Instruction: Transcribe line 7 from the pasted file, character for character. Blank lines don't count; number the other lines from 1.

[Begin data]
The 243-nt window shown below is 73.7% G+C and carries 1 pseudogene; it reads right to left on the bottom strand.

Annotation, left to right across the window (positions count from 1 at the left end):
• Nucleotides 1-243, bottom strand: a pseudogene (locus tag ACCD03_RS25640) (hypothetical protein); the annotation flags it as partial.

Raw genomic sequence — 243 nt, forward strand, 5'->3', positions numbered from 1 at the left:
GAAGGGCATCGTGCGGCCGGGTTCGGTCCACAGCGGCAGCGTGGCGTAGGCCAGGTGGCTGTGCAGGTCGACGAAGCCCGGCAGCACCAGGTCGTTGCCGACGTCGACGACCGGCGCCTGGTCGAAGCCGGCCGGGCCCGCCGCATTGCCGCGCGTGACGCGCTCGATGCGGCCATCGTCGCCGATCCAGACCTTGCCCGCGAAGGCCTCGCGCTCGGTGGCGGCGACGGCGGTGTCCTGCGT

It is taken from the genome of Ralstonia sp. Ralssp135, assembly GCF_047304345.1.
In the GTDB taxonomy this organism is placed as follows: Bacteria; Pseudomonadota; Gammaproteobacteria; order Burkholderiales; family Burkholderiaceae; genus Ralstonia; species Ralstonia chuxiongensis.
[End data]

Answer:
In the GTDB taxonomy this organism is placed as follows: Bacteria; Pseudomonadota; Gammaproteobacteria; order Burkholderiales; family Burkholderiaceae; genus Ralstonia; species Ralstonia chuxiongensis.